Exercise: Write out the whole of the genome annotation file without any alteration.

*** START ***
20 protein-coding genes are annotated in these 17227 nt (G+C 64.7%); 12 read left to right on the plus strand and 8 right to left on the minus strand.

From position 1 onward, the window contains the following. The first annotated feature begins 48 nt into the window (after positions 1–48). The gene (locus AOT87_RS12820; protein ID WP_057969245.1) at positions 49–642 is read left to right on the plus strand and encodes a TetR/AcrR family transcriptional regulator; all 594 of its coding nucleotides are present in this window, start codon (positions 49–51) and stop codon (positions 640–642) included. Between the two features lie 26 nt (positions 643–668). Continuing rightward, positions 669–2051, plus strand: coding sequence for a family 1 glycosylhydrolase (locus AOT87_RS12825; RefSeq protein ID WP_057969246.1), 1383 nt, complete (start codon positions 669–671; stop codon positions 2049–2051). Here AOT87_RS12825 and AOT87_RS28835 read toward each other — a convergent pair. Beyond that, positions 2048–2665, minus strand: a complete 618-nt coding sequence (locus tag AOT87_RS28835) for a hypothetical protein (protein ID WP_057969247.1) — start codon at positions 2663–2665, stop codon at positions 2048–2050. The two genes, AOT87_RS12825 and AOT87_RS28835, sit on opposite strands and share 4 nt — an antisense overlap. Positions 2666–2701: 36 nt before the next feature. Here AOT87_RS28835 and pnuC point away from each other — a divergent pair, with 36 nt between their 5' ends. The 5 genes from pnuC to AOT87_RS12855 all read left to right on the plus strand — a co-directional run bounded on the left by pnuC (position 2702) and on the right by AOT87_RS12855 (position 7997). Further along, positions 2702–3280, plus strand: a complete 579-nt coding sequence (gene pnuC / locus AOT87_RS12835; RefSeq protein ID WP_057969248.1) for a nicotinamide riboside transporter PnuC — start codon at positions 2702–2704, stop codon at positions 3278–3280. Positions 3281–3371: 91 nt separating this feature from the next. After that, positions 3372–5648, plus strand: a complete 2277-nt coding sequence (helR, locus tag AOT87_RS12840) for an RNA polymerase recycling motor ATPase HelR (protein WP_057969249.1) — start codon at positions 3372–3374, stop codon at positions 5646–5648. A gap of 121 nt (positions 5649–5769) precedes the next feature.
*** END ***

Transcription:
20 protein-coding genes are annotated in these 17227 nt (G+C 64.7%); 12 read left to right on the plus strand and 8 right to left on the minus strand.

From position 1 onward, the window contains the following. The first annotated feature begins 48 nt into the window (after positions 1–48). The gene (locus AOT87_RS12820; protein ID WP_057969245.1) at positions 49–642 is read left to right on the plus strand and encodes a TetR/AcrR family transcriptional regulator; all 594 of its coding nucleotides are present in this window, start codon (positions 49–51) and stop codon (positions 640–642) included. Between the two features lie 26 nt (positions 643–668). Continuing rightward, positions 669–2051, plus strand: coding sequence for a family 1 glycosylhydrolase (locus AOT87_RS12825; RefSeq protein ID WP_057969246.1), 1383 nt, complete (start codon positions 669–671; stop codon positions 2049–2051). Here AOT87_RS12825 and AOT87_RS28835 read toward each other — a convergent pair. Beyond that, positions 2048–2665, minus strand: a complete 618-nt coding sequence (locus tag AOT87_RS28835) for a hypothetical protein (protein ID WP_057969247.1) — start codon at positions 2663–2665, stop codon at positions 2048–2050. The two genes, AOT87_RS12825 and AOT87_RS28835, sit on opposite strands and share 4 nt — an antisense overlap. Positions 2666–2701: 36 nt before the next feature. Here AOT87_RS28835 and pnuC point away from each other — a divergent pair, with 36 nt between their 5' ends. The 5 genes from pnuC to AOT87_RS12855 all read left to right on the plus strand — a co-directional run bounded on the left by pnuC (position 2702) and on the right by AOT87_RS12855 (position 7997). Further along, positions 2702–3280, plus strand: a complete 579-nt coding sequence (gene pnuC / locus AOT87_RS12835; RefSeq protein ID WP_057969248.1) for a nicotinamide riboside transporter PnuC — start codon at positions 2702–2704, stop codon at positions 3278–3280. Positions 3281–3371: 91 nt separating this feature from the next. After that, positions 3372–5648, plus strand: a complete 2277-nt coding sequence (helR, locus tag AOT87_RS12840) for an RNA polymerase recycling motor ATPase HelR (protein WP_057969249.1) — start codon at positions 3372–3374, stop codon at positions 5646–5648. A gap of 121 nt (positions 5649–5769) precedes the next feature.